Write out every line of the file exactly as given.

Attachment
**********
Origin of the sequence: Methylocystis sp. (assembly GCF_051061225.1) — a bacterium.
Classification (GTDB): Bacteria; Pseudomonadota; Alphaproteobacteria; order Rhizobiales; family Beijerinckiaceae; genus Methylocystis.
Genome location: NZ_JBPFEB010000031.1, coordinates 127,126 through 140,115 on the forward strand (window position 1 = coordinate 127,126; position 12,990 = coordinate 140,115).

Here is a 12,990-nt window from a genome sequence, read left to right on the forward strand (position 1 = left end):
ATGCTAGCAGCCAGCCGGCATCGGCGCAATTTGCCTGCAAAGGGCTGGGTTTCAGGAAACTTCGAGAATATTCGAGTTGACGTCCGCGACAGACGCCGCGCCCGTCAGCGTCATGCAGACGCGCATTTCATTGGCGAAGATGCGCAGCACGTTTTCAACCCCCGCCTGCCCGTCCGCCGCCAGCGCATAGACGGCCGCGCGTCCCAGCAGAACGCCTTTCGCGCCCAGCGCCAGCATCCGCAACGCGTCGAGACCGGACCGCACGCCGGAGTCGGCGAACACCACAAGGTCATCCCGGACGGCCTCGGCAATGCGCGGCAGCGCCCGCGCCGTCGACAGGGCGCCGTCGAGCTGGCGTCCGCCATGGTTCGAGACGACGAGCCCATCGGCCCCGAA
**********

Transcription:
Origin of the sequence: Methylocystis sp. (assembly GCF_051061225.1) — a bacterium.
Classification (GTDB): Bacteria; Pseudomonadota; Alphaproteobacteria; order Rhizobiales; family Beijerinckiaceae; genus Methylocystis.
Genome location: NZ_JBPFEB010000031.1, coordinates 127,126 through 140,115 on the forward strand (window position 1 = coordinate 127,126; position 12,990 = coordinate 140,115).

Here is a 12,990-nt window from a genome sequence, read left to right on the forward strand (position 1 = left end):
ATGCTAGCAGCCAGCCGGCATCGGCGCAATTTGCCTGCAAAGGGCTGGGTTTCAGGAAACTTCGAGAATATTCGAGTTGACGTCCGCGACAGACGCCGCGCCCGTCAGCGTCATGCAGACGCGCATTTCATTGGCGAAGATGCGCAGCACGTTTTCAACCCCCGCCTGCCCGTCCGCCGCCAGCGCATAGACGGCCGCGCGTCCCAGCAGAACGCCTTTCGCGCCCAGCGCCAGCATCCGCAACGCGTCGAGACCGGACCGCACGCCGGAGTCGGCGAACACCACAAGGTCATCCCGGACGGCCTCGGCAATGCGCGGCAGCGCCCGCGCCGTCGACAGGGCGCCGTCGAGCTGGCGTCCGCCATGGTTCGAGACGACGAGCCCATCGGCCCCGAA